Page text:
Serena Williams is a phenomenal champion, the greatest gift to the women's game. A year after giving birth to her daughter Olympia, she made two grand slam finals, the 2018 Wimbledon and U.S. Open championships. The 37-year-old American holds the record in the Open Era of 23 grand slams, having surpassed Steffi Graf's previous record of 22 when Serena beat her older sister, Venus, at the 2017 Australian Open (while pregnant!).
There is no doubt that the tennis legend will retain the zenith position in tennis history. She holds three more grand slam titles than Roger Federer. But with her latest early exit at the French Open, where she lost to compatriot Sofia Kenin in straight sets, 6-2, 7-5, is she risking her reputation by chasing an elusive 24th slam to tie Margaret Court's overall record? It's been a difficult year for the 23-time slam champion, since powering through to the quarterfinals at the Australian Open.
She had four match points against Karolína Plíšková there. In the past, a steely-minded Serena would never have hesitated to close out the win, but this time she allowed Plíšková back in the match and was ousted in her first tournament since losing to Naomi Osaka at the 2018 U.S.
Open. What's followed has been a string of defeats, including retiring from her match against Garbiñe Muguruza at Indian Wells, and pulling out of the very few matches she committed to in Miami and Rome. It's been difficult for Serena to recover from a chronic knee injury that has continued to plague her.
Illness has also wreaked havoc on her already light schedule. Her coach Patrick Mouratoglou said that the 37-year-old wasn't fully fit at Roland Garros and he admitted that he was unsurprised by her poor showing. "First of all, she knew she was not coming to this tournament being prepared the way she wanted to because of the big injury in Miami,” Mouratoglou said to Eurosport.
“For many weeks she was not able to do anything, because she had to recover, so the time she had to prepare was much too short. “She lost the match because her opponent played a great match – she was consistent from the first ball to the last one and she didn’t miss much, was aggressive and played the perfect match.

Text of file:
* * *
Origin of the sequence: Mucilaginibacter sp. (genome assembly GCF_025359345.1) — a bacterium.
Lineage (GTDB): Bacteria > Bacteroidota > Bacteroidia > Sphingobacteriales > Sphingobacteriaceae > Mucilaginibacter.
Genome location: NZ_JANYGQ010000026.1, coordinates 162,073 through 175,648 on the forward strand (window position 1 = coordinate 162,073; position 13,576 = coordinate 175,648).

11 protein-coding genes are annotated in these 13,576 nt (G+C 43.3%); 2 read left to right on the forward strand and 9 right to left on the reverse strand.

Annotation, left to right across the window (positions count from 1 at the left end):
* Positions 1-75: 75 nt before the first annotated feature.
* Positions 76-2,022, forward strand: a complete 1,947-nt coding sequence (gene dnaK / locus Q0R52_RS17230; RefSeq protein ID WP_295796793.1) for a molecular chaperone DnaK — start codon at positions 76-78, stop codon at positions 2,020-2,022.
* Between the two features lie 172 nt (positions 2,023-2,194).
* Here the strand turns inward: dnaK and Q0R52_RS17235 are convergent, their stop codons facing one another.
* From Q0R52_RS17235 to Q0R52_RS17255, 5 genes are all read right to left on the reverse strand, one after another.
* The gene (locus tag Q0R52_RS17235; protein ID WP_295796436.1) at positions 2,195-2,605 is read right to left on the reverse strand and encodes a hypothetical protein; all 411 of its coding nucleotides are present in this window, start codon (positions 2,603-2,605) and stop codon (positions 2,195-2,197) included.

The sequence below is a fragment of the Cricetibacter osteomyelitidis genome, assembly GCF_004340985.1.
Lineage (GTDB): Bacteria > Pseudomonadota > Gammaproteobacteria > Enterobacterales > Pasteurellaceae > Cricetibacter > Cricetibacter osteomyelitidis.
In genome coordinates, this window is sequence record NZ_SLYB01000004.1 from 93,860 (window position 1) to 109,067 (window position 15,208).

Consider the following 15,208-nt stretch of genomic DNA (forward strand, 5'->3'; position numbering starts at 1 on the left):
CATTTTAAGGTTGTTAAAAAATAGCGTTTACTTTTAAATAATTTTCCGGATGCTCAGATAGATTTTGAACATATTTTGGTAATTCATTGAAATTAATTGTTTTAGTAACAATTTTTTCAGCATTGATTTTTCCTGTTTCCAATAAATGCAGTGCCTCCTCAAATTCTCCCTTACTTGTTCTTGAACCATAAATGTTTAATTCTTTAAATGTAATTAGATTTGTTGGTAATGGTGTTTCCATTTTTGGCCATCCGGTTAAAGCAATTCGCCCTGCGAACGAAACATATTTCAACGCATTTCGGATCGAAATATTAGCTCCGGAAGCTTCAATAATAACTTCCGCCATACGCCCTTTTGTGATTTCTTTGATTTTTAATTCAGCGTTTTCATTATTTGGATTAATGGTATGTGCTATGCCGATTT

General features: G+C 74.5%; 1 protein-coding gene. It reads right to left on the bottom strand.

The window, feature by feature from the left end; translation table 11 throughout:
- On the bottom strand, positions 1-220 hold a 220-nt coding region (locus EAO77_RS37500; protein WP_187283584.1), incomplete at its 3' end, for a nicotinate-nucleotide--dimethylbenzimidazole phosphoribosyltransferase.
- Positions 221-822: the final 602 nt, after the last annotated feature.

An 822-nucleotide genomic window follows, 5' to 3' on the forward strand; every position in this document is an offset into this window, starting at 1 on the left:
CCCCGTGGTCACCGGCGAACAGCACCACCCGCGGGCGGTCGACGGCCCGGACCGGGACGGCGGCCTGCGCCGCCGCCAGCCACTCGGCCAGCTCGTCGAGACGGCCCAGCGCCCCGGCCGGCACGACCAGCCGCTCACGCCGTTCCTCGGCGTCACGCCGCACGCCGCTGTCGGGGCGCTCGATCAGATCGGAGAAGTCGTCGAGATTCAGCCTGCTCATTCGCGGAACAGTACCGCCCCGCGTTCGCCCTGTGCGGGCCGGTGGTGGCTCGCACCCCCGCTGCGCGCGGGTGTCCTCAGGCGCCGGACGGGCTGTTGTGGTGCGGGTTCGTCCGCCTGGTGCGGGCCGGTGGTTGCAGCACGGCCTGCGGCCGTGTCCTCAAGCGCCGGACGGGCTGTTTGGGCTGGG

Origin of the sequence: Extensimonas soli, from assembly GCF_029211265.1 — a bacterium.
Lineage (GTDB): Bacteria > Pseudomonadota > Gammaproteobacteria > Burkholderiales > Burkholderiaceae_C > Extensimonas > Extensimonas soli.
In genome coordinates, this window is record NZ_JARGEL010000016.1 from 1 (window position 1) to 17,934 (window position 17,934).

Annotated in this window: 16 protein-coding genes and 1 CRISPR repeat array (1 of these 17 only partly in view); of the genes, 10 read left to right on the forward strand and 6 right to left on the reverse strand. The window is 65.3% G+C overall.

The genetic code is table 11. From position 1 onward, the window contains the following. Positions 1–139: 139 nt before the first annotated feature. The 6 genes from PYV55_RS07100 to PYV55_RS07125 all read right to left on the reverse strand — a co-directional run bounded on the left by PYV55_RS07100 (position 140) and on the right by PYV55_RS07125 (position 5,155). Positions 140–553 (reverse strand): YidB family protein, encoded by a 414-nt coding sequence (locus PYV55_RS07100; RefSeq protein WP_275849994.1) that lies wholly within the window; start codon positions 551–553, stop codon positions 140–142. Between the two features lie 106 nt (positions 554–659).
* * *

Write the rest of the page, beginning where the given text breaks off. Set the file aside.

“Honestly, if Serena didn’t lose this one she would probably lose next round, or when the top players would have been the other side of the court. Of course, it’s a disappointment, but in a way it had to happen – she was just not ready”.
The error-prone form Serena Williams has shown in the last two years has allowed the generation of WTA talents such as Angelique Kerber, Garbiñe Muguruza, Naomi Osaka, and Karolína Plíšková to absorb her powerful striking ability.
Serena's serve is still unparalleled, but now a new crop of young players are challenging the legend, further complicating her quest to equal slam number 24. On the other hand, the French Open is Serena's least successful slam.
She holds only three trophies there, with six at Flushing Meadows, and seven at the Australian Open and Wimbledon each. Her greatest chance may lay ahead of her this year at those two slams. The American usually skips the warm-up events leading up to Wimbledon but has hinted that she will perhaps seek a wildcard(s) to them this time.
"I'm definitely feeling super short on matches and just getting in the swing of things," Williams said during her news conference, according to Eurosport. "I have some time on my hands so maybe I'll jump in and get a wildcard at one of these grasscourt events and see what happens."
Perhaps her fitness level will peak building up to another run at the U.S. Open, where she's had luck and achieved so much success. The legends of any sport can produce a last magical run to put a final cap in their illustrious storybook fairytales.
Pete Sampras was able to collect a last U.S. Open title right before he announced his retirement. Same with Steffi Graf at the French Open. Tiger Woods just won The Masters championship after an 11-year majors drought. The Patriots' Tom Brady won this year's Super Bowl after a disappointing defeat the previous year.
But for everyone one of those, there's an Andre Agassi, who retired years after he won his last slam. Ivan Lendl never did achieve a Wimbledon trophy despite focussing exclusively on that metric in the later part of his career.
The great Martina Navratilova got close to winning an incredible 10th Wimbledon singles title at the age of 37 but still lost to Conchita Martinez.